From Keller Founds., Inc. v. Suncoast Post-Tension, LP, 2010 U.S. App. LEXIS 23838 (5th Cir. Nov. 19, 2010):
Wausau *** challenges the *** holding that the policy covering Old Suncoast transferred by operation of law when the Keller Companies acquired the assets of Old Suncoast. The question of whether insurance coverage for pre-acquisition liabilities transfers by operation of law to a purchasing company who assumed those liabilities by contract is one of first impression for Texas courts.
The Keller Companies argue that Texas courts would follow Northern Insurance Co. of New York v. Allied Mutual Insurance Co., [955 F.2d 1353, 1358 (9th Cir. 1992)] a Ninth Circuit case that held that insurance coverage for pre-acquisition losses transferred by operation of law when the liabilities in question were transferred by operation of law. In Northern Insurance, the asset purchase agreement specified that all liability for the selling company's pre-acquisition activities would remain with the selling company, as would any contracts that required consent to assign, including the insurance policy covering the liabilities at issue. Nevertheless, the court applied California's rule of product-line successor liability, which provides that a purchaser of substantially all assets of a firm assumes the obligation for product liability claims arising from pre-acquisition activities. The court held that both the liability for the pre-acquisition activities and the insurance coverage for that liability transferred by operation of law to the acquiring company. The court disregarded the insurance policy's non-assignment clause, which prevented assignment of the policy without consent. he court reasoned that non-assignment clauses were enforceable because assignments could "alter drastically the insurer's exposure depending on the nature of the new insured," and this rationale "vanishes when liability arises from presale activity," since the characteristics of the successor would not affect that risk.
Subsequent decisions by California state courts raise questions as to the validity of the Northern Insurance rule even in California. ***
Other courts have also rejected the Northern Insurance rule where the acquiring company assumes liability through contract. In Pilkington North America, Inc. v. Travelers Casualty & Surety Co., [861 N.E.2d 121, 130-31 (Ohio 2006)] the Ohio Supreme Court rejected the idea that coverage should follow liability, holding that, where liability is assumed contractually, allowing indemnity to follow liability as a matter of law would interfere with the parties' ability to contract to control liability or assign liability while preserving rights under the policy for the original insured. T he court also noted that "if coverage were to arise by operation of law and the original insured remains in operation, the limits of its coverage available under the policy may be reduced by any indemnity payments made on behalf of the additional insured," and "the insurer may be placed in the position of defending an additional insured where there was only one under the policy." Washington and Hawaiian state courts have held similarly. [See Del Monte Fresh Produce (Haw.), Inc. v. Fireman's Fund Ins. Co., 183 P.3d 734, 745 (Haw. 2007) (holding that an assignment of an insurance policy by operation of law to a party who acquired liabilities through contract was inconsistent with Hawaiian law's requirement that insurance policies be subject to general rules of contract interpretation); Unigard Ins. Co. v. Leven, 983 P.2d 1155, 1164 (Wash. Ct. App. 1999) (refusing to extend the Northern Insurance rule to "nonsuccessors who voluntarily enter into partial indemnification agreements in exchange for substantial personal compensation").]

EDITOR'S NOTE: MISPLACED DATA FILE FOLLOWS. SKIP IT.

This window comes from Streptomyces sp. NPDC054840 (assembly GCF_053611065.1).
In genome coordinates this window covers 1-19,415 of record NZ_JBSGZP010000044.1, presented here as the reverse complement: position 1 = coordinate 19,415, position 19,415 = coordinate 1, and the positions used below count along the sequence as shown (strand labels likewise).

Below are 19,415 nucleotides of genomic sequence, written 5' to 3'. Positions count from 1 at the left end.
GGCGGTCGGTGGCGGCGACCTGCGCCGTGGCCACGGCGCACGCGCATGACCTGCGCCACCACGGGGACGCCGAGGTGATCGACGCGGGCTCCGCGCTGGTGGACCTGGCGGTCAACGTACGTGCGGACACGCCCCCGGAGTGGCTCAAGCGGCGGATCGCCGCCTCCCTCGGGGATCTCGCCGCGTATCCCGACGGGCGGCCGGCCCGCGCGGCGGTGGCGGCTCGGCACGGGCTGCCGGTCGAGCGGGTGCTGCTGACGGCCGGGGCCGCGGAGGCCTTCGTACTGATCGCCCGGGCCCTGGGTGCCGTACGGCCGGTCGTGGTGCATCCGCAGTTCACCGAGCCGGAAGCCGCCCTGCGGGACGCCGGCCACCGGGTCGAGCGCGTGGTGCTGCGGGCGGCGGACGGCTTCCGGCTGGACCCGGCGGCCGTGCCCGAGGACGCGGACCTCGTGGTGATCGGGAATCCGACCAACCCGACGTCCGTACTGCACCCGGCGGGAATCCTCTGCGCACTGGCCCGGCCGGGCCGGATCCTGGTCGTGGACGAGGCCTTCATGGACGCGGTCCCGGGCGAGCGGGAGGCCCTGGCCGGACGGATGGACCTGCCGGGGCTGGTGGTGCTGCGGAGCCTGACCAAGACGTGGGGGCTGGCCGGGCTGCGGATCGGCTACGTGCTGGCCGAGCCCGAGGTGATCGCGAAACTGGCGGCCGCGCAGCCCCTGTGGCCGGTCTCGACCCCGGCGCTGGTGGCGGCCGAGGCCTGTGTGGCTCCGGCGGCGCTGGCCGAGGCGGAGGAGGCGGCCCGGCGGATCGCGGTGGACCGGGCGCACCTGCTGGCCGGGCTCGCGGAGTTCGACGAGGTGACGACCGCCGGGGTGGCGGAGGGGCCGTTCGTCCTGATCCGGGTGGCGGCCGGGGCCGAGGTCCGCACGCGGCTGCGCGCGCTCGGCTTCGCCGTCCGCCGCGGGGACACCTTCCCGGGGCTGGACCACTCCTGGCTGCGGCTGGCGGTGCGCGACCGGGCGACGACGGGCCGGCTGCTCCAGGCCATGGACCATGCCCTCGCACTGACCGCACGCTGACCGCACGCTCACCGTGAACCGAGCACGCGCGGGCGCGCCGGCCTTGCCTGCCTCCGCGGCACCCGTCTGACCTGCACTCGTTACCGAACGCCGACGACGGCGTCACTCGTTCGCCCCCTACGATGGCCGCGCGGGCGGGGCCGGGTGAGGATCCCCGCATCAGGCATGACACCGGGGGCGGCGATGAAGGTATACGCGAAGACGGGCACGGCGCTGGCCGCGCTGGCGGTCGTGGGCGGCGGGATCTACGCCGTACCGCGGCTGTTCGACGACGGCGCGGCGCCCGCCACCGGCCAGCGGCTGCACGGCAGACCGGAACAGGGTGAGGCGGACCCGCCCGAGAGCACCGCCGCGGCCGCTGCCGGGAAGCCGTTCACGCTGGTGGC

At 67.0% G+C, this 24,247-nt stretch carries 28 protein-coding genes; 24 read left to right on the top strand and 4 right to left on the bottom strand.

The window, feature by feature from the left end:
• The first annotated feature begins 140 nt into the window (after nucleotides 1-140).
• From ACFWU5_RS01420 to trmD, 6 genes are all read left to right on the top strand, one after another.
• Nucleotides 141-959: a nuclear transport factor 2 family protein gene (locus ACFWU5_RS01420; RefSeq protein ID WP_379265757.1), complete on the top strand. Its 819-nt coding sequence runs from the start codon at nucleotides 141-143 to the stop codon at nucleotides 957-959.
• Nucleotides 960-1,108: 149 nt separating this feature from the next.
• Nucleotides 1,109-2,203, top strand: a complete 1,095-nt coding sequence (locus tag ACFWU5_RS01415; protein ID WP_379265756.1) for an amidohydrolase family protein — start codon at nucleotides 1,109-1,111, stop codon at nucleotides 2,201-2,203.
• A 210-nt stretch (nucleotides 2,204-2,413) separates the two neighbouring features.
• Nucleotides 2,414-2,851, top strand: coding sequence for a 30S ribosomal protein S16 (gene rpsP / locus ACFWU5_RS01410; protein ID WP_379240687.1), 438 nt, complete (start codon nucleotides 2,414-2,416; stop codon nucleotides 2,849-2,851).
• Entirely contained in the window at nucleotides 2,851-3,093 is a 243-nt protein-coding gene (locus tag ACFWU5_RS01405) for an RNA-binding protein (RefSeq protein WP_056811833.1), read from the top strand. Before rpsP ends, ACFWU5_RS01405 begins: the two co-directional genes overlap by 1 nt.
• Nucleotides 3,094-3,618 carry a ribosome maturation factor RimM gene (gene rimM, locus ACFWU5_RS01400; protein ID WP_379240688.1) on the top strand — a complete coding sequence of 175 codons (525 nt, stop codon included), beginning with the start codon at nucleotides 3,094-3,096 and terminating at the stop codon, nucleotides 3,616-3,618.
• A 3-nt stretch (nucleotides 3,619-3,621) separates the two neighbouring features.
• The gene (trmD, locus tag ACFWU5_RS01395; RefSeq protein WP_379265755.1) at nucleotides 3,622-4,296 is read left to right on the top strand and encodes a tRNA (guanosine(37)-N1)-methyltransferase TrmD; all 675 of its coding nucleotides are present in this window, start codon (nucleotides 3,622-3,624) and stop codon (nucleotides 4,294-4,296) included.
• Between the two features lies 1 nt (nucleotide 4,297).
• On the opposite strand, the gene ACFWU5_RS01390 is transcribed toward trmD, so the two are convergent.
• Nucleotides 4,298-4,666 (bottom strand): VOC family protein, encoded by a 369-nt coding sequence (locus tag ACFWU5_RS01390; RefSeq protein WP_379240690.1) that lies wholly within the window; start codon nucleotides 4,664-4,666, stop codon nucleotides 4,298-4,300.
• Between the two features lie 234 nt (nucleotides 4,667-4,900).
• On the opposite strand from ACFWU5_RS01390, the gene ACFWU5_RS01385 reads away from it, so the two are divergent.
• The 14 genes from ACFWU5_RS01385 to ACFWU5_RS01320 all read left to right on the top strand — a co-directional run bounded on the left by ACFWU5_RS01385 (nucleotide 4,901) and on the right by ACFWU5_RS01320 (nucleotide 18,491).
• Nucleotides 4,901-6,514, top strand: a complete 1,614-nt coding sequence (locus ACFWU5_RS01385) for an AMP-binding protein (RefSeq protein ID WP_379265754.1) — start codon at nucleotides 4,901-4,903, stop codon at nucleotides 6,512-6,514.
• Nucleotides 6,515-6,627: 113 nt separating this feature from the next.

We believe that Texas courts would reject the Northern Insurance rule where, as here, the liabilities in question were assumed through a contract that also specifically excluded the transfer of the insurance policy covering those liabilities.
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